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Sci Rep. 2017 Nov 15;7(1):15653. doi: 10.1038/s41598-017-15969-3.

The Immunomodulatory Drug Glatiramer Acetate is Also an Effective Antimicrobial Agent that Kills Gram-negative Bacteria.

Author information

1
Biophysical Immunology Laboratory, Dept. of Biomedicine, Aarhus University, Aarhus, Denmark.
2
CF and Chronic Lung Infection, National Heart and Lung Institute, Imperial College London, London, United Kingdom.
3
Dept. of Clinical Microbiology, Aarhus University Hospital Skejby, Aarhus, Denmark.
4
Interdisciplinary Nanoscience Center (iNANO), Aarhus University, Aarhus, Denmark.
5
Dept. of Molecular Biology & Genetics, Aarhus University, Aarhus, Denmark.
6
Dept. of Bioscience, Aarhus University, Aarhus, Denmark.
7
Dept. of Structural Biology, Max Planck Institute of Biophysics, Frankfurt, Germany.
8
Core Center for Molecular Morphology, Section for Stereology and Microscopy, Dept. of Clinical Medicine, Aarhus University, Aarhus, Denmark.
9
Center for Stochastic Geometry and Advanced Bioimaging, Aarhus University, Aarhus, Denmark.
10
Dept. of Clinical Medicine, Aarhus University, Aarhus, Denmark.
11
Dept. of Medicine, Division of Infectious Diseases, Brigham and Women's Hospital, Harvard Medical School, Boston, MA, USA.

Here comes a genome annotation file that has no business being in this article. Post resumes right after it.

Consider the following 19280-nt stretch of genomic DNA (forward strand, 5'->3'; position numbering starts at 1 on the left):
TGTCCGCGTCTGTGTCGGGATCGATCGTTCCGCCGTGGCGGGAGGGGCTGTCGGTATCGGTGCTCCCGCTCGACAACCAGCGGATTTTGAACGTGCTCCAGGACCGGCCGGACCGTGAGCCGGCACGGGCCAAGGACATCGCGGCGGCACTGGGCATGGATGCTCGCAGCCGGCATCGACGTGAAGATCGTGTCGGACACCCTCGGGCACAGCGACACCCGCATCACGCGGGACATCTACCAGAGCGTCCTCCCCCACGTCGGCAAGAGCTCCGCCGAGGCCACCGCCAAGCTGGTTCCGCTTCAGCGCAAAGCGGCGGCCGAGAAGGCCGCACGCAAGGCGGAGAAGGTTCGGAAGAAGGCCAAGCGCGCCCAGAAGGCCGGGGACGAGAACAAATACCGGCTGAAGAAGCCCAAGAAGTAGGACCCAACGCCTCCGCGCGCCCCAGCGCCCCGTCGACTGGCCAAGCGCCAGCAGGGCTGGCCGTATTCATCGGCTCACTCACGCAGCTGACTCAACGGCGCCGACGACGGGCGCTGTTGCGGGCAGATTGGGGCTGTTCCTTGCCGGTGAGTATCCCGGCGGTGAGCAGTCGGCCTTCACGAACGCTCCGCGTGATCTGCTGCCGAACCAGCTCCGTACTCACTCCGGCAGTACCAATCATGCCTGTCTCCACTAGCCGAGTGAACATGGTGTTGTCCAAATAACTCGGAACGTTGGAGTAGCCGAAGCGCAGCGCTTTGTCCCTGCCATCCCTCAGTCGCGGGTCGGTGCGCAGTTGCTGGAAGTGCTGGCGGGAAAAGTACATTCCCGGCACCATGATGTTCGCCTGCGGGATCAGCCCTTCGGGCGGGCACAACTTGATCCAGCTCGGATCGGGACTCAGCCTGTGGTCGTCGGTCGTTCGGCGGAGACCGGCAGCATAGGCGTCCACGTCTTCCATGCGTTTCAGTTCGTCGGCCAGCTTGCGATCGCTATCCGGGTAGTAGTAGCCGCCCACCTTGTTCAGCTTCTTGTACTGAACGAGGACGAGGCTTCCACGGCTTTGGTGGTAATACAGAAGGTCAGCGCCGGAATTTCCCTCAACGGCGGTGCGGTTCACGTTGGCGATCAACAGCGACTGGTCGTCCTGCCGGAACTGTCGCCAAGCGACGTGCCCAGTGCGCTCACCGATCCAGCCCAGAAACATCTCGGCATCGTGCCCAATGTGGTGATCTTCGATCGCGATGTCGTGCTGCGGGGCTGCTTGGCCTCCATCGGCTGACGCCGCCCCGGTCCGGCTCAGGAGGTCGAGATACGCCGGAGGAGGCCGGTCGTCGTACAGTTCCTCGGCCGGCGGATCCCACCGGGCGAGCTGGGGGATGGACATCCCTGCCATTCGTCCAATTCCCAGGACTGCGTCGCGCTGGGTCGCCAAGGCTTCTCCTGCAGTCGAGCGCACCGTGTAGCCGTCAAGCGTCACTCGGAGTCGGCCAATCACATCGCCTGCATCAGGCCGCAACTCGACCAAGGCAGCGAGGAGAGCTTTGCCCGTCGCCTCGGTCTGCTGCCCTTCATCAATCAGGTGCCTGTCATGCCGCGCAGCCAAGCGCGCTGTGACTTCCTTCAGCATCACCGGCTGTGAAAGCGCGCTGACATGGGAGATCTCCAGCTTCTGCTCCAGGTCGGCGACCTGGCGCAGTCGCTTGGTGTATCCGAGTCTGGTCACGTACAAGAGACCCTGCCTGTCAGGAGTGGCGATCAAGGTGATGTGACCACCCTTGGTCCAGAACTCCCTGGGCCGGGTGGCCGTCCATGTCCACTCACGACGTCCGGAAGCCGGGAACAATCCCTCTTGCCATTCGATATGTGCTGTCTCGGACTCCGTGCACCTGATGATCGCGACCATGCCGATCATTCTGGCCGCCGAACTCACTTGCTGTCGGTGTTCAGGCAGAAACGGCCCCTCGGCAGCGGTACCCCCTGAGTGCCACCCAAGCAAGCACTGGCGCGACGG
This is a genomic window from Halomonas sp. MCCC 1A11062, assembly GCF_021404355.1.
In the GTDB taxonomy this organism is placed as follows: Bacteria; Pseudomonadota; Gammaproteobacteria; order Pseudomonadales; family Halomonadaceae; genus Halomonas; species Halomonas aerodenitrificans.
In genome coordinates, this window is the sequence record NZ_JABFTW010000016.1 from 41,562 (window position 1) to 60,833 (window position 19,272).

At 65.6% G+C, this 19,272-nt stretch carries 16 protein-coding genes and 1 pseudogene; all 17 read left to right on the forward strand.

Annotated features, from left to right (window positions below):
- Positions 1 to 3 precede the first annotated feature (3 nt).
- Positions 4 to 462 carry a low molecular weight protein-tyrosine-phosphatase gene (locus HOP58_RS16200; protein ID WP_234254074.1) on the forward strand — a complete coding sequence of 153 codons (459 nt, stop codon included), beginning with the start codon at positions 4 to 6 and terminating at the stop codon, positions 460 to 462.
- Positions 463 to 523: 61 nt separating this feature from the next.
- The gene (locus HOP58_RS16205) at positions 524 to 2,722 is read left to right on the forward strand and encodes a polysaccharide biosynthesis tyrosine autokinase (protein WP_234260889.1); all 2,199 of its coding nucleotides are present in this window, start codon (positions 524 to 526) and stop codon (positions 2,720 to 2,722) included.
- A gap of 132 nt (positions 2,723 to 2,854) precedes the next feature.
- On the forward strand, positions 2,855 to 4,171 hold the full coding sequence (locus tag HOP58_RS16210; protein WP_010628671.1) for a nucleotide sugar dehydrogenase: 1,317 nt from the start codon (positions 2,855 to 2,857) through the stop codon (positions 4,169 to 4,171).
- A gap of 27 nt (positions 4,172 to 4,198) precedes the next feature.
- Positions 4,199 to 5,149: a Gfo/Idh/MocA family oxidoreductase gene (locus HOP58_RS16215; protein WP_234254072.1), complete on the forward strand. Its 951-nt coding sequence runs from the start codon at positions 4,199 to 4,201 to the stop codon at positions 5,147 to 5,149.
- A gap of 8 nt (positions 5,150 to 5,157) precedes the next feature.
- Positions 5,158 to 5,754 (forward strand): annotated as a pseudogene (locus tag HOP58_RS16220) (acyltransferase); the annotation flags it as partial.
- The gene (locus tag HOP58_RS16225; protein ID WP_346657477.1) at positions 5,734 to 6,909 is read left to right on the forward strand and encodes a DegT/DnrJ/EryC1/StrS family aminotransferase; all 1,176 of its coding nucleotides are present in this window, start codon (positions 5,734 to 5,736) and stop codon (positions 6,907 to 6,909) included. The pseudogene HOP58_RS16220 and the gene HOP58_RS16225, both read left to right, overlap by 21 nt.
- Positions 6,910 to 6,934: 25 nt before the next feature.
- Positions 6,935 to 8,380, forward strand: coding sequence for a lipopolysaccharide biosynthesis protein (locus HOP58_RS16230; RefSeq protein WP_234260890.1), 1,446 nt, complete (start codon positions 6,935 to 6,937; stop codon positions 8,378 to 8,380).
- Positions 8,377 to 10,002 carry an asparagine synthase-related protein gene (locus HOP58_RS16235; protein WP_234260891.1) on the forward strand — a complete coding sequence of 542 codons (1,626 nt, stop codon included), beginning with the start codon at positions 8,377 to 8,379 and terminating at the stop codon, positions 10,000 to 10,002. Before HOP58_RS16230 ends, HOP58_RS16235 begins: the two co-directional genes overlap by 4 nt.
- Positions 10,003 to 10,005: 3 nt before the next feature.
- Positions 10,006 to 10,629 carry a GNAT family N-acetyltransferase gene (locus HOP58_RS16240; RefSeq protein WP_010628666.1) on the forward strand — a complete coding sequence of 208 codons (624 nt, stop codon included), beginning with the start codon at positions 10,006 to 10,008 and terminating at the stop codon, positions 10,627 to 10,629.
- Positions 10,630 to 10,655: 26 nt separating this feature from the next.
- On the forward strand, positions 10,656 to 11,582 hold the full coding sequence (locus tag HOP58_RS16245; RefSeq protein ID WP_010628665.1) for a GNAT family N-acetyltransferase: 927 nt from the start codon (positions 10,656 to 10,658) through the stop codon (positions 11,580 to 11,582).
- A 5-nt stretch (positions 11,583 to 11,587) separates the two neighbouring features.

12
Dept. of Paediatric Respiratory Medicine, Royal Brompton & Harefield Foundation Trust, London, UK.
13
Aarhus University Network for Interdisciplinary Drug Resistance Research, Aarhus, Denmark.
14
Dept. of Infectious Diseases, The Royal Hospital, Muscat, Sultanate of Oman.
15
Biophysical Immunology Laboratory, Dept. of Biomedicine, Aarhus University, Aarhus, Denmark. vorup-jensen@biomed.au.dk.
16
Interdisciplinary Nanoscience Center (iNANO), Aarhus University, Aarhus, Denmark. vorup-jensen@biomed.au.dk.
17
Aarhus University Network for Interdisciplinary Drug Resistance Research, Aarhus, Denmark. vorup-jensen@biomed.au.dk.

Abstract

Classic drug development strategies have failed to meet the urgent clinical needs in treating infections with Gram-negative bacteria. Repurposing drugs can lead to timely availability of new antibiotics, accelerated by existing safety profiles. Glatiramer acetate (GA) is a widely used and safe formulation for treatment of multiple sclerosis. It contains a large diversity of essentially isomeric polypeptides with the cationic and amphiphilic character of many antimicrobial peptides (AMP). Here, we report that GA is antibacterial, targeting Gram-negative organisms with higher activity towards Pseudomonas aeruginosa than the naturally-occurring AMP LL-37 in human plasma. As judged from flow cytometric assays, bacterial killing by GA occurred within minutes. Laboratory strains of Escherichia coli and P. aeruginosa were killed by a process of condensing intracellular contents. Efficient killing by GA was also demonstrated in Acinetobacter baumannii clinical isolates and approximately 50% of clinical isolates of P. aeruginosa from chronic airway infection in CF patients. By contrast, the Gram-positive Staphylococcus aureus cells appeared to be protected from GA by an increased formation of nm-scale particulates. Our data identify GA as an attractive drug repurposing candidate to treat infections with Gram-negative bacteria.

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